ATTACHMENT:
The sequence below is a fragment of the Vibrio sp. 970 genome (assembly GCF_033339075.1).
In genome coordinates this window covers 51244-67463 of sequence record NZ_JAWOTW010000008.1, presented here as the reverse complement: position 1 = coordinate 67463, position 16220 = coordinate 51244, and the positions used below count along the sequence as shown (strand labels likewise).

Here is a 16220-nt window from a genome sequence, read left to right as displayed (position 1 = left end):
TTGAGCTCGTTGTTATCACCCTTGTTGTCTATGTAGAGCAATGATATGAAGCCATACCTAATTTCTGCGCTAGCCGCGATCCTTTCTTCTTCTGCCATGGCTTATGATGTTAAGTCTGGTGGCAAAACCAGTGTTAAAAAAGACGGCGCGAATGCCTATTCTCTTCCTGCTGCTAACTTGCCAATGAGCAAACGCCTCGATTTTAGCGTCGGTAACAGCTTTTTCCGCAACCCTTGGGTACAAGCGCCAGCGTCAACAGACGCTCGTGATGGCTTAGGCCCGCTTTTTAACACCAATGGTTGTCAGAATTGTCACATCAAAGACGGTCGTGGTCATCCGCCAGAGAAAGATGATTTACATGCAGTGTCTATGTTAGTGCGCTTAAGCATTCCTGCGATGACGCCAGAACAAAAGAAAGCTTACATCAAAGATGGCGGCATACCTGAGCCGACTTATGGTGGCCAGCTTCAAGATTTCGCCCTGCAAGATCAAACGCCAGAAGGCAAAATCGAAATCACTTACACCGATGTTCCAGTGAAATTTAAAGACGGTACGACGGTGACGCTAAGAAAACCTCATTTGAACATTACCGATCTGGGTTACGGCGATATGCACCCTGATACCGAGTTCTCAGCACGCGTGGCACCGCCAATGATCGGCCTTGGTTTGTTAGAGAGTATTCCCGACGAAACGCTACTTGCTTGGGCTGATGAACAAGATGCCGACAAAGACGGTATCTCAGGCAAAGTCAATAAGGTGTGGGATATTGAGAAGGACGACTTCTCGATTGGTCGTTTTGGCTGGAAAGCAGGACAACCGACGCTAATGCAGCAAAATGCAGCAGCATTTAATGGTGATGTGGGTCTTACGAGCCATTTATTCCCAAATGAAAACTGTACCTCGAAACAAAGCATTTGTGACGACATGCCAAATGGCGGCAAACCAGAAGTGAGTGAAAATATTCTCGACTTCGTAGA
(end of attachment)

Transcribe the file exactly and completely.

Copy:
The sequence below is a fragment of the Vibrio sp. 970 genome (assembly GCF_033339075.1).
In genome coordinates this window covers 51244-67463 of sequence record NZ_JAWOTW010000008.1, presented here as the reverse complement: position 1 = coordinate 67463, position 16220 = coordinate 51244, and the positions used below count along the sequence as shown (strand labels likewise).

Here is a 16220-nt window from a genome sequence, read left to right as displayed (position 1 = left end):
TTGAGCTCGTTGTTATCACCCTTGTTGTCTATGTAGAGCAATGATATGAAGCCATACCTAATTTCTGCGCTAGCCGCGATCCTTTCTTCTTCTGCCATGGCTTATGATGTTAAGTCTGGTGGCAAAACCAGTGTTAAAAAAGACGGCGCGAATGCCTATTCTCTTCCTGCTGCTAACTTGCCAATGAGCAAACGCCTCGATTTTAGCGTCGGTAACAGCTTTTTCCGCAACCCTTGGGTACAAGCGCCAGCGTCAACAGACGCTCGTGATGGCTTAGGCCCGCTTTTTAACACCAATGGTTGTCAGAATTGTCACATCAAAGACGGTCGTGGTCATCCGCCAGAGAAAGATGATTTACATGCAGTGTCTATGTTAGTGCGCTTAAGCATTCCTGCGATGACGCCAGAACAAAAGAAAGCTTACATCAAAGATGGCGGCATACCTGAGCCGACTTATGGTGGCCAGCTTCAAGATTTCGCCCTGCAAGATCAAACGCCAGAAGGCAAAATCGAAATCACTTACACCGATGTTCCAGTGAAATTTAAAGACGGTACGACGGTGACGCTAAGAAAACCTCATTTGAACATTACCGATCTGGGTTACGGCGATATGCACCCTGATACCGAGTTCTCAGCACGCGTGGCACCGCCAATGATCGGCCTTGGTTTGTTAGAGAGTATTCCCGACGAAACGCTACTTGCTTGGGCTGATGAACAAGATGCCGACAAAGACGGTATCTCAGGCAAAGTCAATAAGGTGTGGGATATTGAGAAGGACGACTTCTCGATTGGTCGTTTTGGCTGGAAAGCAGGACAACCGACGCTAATGCAGCAAAATGCAGCAGCATTTAATGGTGATGTGGGTCTTACGAGCCATTTATTCCCAAATGAAAACTGTACCTCGAAACAAAGCATTTGTGACGACATGCCAAATGGCGGCAAACCAGAAGTGAGTGAAAATATTCTCGACTTCGTAGA